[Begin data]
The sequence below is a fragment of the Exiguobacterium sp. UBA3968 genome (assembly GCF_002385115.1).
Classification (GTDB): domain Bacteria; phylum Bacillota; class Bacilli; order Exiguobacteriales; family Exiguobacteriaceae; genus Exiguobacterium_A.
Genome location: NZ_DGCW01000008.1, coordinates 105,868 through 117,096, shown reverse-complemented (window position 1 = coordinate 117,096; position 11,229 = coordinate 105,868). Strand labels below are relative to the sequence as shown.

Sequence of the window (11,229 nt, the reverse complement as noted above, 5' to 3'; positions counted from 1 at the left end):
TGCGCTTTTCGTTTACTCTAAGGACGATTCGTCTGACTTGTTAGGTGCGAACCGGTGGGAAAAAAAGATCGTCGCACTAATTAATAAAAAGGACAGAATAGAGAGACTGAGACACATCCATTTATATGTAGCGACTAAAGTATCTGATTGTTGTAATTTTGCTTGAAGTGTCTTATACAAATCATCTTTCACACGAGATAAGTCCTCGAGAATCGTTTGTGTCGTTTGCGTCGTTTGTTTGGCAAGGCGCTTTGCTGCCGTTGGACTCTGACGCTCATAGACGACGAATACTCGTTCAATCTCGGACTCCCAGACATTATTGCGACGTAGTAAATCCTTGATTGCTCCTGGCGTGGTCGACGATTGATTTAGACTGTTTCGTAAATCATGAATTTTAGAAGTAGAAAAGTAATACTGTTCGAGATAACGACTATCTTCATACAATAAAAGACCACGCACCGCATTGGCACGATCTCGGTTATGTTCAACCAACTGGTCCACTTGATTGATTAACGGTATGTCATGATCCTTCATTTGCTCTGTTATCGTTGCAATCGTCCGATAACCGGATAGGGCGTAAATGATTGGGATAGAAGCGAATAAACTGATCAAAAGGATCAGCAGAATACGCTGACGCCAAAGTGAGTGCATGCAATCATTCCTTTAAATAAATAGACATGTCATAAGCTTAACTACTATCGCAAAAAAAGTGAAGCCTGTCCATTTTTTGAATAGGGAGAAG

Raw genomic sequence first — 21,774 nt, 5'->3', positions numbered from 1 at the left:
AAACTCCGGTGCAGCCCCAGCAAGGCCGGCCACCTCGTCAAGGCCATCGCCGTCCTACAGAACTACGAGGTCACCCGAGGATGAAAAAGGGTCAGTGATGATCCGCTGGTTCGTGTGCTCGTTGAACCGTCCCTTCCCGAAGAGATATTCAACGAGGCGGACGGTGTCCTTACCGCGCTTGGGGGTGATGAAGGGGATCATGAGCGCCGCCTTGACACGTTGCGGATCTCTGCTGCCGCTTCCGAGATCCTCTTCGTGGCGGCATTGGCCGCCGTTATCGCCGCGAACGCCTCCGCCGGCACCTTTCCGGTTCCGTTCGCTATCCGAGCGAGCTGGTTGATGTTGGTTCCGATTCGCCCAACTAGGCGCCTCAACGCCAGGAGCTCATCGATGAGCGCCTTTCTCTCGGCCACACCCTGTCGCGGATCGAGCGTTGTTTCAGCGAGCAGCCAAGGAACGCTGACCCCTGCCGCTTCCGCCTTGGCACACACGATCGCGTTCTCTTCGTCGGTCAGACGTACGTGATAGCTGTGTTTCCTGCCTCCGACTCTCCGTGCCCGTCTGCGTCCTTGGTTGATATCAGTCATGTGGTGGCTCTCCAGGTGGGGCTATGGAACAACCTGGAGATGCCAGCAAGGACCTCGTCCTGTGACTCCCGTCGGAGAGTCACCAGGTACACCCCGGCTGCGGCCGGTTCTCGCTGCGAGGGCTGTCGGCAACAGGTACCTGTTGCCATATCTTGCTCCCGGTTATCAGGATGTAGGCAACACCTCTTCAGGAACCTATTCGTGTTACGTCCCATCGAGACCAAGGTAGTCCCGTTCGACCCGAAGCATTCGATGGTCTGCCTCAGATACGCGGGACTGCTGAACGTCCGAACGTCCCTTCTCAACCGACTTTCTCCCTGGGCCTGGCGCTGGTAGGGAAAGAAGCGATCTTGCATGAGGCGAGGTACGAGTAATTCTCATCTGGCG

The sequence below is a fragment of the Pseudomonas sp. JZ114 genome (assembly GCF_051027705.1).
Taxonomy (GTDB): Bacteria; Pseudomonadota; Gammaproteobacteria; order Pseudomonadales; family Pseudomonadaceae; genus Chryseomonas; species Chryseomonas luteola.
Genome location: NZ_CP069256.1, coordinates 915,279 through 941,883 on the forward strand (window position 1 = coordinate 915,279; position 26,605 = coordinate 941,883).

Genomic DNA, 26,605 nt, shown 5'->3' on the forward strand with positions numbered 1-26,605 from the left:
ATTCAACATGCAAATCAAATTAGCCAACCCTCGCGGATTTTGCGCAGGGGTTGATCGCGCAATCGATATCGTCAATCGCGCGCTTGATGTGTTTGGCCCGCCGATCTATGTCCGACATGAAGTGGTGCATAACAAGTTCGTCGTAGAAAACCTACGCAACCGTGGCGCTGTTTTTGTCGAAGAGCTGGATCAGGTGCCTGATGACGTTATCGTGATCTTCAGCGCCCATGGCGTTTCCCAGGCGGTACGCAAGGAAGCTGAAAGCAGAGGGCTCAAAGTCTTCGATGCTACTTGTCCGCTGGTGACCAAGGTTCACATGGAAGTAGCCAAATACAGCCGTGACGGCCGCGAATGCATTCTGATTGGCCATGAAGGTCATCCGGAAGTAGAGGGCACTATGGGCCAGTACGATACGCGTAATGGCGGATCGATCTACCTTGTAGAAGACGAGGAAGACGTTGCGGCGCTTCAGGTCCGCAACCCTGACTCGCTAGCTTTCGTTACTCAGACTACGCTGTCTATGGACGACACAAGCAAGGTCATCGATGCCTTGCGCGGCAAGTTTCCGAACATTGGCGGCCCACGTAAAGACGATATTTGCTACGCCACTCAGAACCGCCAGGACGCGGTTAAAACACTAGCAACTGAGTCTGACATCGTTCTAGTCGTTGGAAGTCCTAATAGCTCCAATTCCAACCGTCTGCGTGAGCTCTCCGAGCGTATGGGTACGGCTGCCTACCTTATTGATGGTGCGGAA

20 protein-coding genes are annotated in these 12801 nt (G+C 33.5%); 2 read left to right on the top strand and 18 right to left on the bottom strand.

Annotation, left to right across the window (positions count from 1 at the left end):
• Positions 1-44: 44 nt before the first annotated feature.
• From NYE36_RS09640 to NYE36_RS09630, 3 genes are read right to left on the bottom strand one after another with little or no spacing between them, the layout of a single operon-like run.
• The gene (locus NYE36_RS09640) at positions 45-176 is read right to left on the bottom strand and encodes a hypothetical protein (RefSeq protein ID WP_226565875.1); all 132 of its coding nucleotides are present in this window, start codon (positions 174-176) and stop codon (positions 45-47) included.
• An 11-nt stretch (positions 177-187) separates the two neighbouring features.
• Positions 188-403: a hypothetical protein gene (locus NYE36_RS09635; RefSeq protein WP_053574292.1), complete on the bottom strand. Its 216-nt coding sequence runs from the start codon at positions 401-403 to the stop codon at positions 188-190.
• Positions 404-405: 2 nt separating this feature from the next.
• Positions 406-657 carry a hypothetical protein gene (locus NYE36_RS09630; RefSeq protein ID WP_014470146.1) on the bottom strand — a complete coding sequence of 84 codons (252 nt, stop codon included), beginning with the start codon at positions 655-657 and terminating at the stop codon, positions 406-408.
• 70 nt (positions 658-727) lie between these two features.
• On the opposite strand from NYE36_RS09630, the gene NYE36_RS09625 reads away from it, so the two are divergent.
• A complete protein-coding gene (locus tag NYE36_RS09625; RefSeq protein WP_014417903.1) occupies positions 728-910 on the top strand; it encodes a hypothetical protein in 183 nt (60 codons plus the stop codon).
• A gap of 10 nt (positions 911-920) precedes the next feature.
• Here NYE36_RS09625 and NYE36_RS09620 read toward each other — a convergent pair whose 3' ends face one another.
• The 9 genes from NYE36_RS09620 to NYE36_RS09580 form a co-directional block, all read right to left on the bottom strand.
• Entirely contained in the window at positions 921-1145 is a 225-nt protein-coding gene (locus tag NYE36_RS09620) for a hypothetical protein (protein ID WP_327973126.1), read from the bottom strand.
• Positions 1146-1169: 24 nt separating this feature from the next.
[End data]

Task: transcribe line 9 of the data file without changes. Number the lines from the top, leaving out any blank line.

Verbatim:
Taxonomy (GTDB): Bacteria; Pseudomonadota; Gammaproteobacteria; order Pseudomonadales; family Pseudomonadaceae; genus Chryseomonas; species Chryseomonas luteola.